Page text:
Home Engineering Tactile Display for Virtual 3D Shape Rendering
Abstract This chapter will introduce the research work described in this book. The final output of the research work is a new concept of a desktop Tactile Shape Display. This device allows the designer to perform the tactile evaluation of the virtual model of the products they are creating in real time. In particular, we will describe the hypothesis and the starting point of the research.
Digital tools for shape creation and evaluation, such as computer aided styling tools, are nowadays largely used in the product design process, even if these tools are strictly related to the visual aspect of the product shape.
However, designers are more inclined to evaluate the shape of their products by means of the sense of touch. Indeed, they need to physically interact with the evolving shapes of the products they are designing in order to check and evaluate aesthetic features of their products in a natural and intuitive way. Therefore, physical representations of the product to interact with are a necessary part of the design process. This process begins with the ideation of the product concept, which is represented by hand drawings and sketches (Fig. 1.1). These are used to create digital models of the products that allow the designer to perform the visual evaluation of the shape and its aesthetic characteristics. After that, in order to allow designers to perform the physical interaction, which is fundamental to evaluate by touch the product shape, a physical prototype of the conceived product is created. These real representations enable the designers to check the aesthetic features of the products and, if not satisfied, they have to go back to the modelling phase in order to modify the product shape.
This process has to be performed in an iterative loop, until the shape is fully satisfactory. Before reaching a final product representation, several loops are carried out and, therefore, several physical prototypes are developed during the design process. Moreover, each time a physical mock-up is required for evaluating the product design, the design process halts, waiting for the building up of the physical prototype. This iterative loop causes a bigger impact in the design process, in particular as regards development time and costs.
To overcome this issue, it is possible to move backward the tactile evaluation in order to allow the designers to perform it simultaneously with the modelling phase © The Author(s) 2017
A. Mansutti et al., Tactile Display for Virtual 3D Shape Rendering, PoliMI SpringerBriefs, DOI 10.1007/978-3-319-48986-5_1
Fig. 1.1 Product design main phases
Fig. 1.2 From the flexible curvilinear tool to the tactile display
and the visual evaluation. To achieve this goal, it is necessary to develop a system capable to render in real-time the shape of the digital model. The research community has developed several solutions and some of them have also been developed as commercial devices. However, the majority of these devices are based on point- based interaction, or are able to allow users to interact with virtual surfaces only with a single finger, or are able to render only small portions of virtual shapes. All these interfaces are useful in order to allow the user interacting with virtual surfaces while they cannot be considered as suitable for shape evaluation focused on aesthetic value.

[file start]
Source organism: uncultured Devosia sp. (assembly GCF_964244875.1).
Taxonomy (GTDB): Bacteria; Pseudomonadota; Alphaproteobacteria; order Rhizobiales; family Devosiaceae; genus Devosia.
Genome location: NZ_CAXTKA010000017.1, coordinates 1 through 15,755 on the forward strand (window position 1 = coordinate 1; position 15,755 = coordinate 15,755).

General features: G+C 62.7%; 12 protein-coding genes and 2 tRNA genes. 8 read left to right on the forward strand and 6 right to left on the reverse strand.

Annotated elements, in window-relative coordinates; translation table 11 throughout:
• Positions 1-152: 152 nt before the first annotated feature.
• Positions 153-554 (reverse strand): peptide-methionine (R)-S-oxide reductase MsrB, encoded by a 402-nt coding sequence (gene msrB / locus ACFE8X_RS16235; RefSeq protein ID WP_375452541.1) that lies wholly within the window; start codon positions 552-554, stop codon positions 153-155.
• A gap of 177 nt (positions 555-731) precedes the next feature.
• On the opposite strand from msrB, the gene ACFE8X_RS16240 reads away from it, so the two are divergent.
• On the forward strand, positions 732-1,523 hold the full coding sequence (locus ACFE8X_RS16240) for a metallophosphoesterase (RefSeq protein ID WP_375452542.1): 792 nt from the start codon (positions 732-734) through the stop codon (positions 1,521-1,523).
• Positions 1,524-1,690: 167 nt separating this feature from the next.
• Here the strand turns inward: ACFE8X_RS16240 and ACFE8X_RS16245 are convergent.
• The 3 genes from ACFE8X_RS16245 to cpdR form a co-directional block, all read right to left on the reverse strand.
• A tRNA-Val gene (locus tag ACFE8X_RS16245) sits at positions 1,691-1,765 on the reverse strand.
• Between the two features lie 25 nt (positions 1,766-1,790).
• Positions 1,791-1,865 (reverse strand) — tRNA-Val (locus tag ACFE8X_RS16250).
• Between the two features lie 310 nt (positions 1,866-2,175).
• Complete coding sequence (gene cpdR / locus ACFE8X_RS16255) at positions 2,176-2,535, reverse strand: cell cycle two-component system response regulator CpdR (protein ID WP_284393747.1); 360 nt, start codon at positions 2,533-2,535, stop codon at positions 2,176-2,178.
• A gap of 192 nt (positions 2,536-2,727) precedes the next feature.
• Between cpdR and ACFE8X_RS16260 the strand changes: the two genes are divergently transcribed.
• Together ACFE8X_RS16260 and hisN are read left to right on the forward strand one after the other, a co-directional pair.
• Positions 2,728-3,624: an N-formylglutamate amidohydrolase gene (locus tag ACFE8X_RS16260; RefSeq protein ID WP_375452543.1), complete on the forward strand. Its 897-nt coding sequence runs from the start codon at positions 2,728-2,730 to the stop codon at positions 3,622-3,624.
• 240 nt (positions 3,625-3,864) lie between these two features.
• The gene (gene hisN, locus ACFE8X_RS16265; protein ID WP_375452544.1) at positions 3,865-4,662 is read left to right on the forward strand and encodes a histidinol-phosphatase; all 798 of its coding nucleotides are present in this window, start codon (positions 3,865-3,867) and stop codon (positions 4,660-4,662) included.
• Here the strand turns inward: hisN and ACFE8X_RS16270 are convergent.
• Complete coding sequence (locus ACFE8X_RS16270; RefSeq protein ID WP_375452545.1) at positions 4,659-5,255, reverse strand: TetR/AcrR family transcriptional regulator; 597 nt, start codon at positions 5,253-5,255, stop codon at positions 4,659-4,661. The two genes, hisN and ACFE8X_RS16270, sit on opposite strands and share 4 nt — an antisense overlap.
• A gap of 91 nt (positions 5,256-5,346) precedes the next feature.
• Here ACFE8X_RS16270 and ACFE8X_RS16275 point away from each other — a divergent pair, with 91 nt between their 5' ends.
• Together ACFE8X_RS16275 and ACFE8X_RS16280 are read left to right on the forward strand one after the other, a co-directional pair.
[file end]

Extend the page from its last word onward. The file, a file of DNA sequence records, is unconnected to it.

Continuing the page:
Indeed, designers prefer performing the tactile evaluation by exploring the product shape sliding their fingers on the surface. Starting from this concept the research KAEMaRT Group, where the author Alessandro Mansutti has conducted his PhD studies, has developed the SATIN system (developed in the framework of the EU- IST-FP6 SATIN project), which is equipped with a tactile interface that allows a continuous free-hand interaction. However, this system has some limits and drawbacks, which make difficult its adoption in design studios.
The aim of my research works is to develop a novel tactile display that will allow performing tactile evaluation directly during the modelling process and, therefore, together with the visual evaluation phase. The device will be based on the attitude of the designers to explore the shape of their products along trajectories as happens when they use flexible curvilinear strip, as shown in Fig. 1.2.
The design of this new system will be focused on the main characteristics needed in order to obtain a device that can be used also by small design studios or by a single user. Therefore, we designed the tactile display in order to obtain a device that will have the following features:
The portability characteristic will ensure to obtain a device that will be usable directly on a common desk as the workstations of the design studios, and the low- cost feature will allow obtaining an affordable system, which could be adopted in the designers everyday working life. As regards the customisation aspect, which is needed to adapt the system to the user needs, it will be obtained by means of a modular approach during the system design. Finally, as regards the rendering performance, which is the most important aspect of the system, we will develop the tactile display in order to obtain a system able to render trajectories with curvature radii with values lower than the currently available devices.
In order to perform simultaneously the visual and tactile evaluations it will be possible to use the tactile display together with the commonly used visualisation systems, such as PC/laptop monitors. However, as we will explain in the following chapters, it will be possible to integrate the tactile display with the Augmented Reality technology, which will allow creating a more immersive working condition.
The resulting system will allow achieving the following main expected benefits:
The book is organized as follows:
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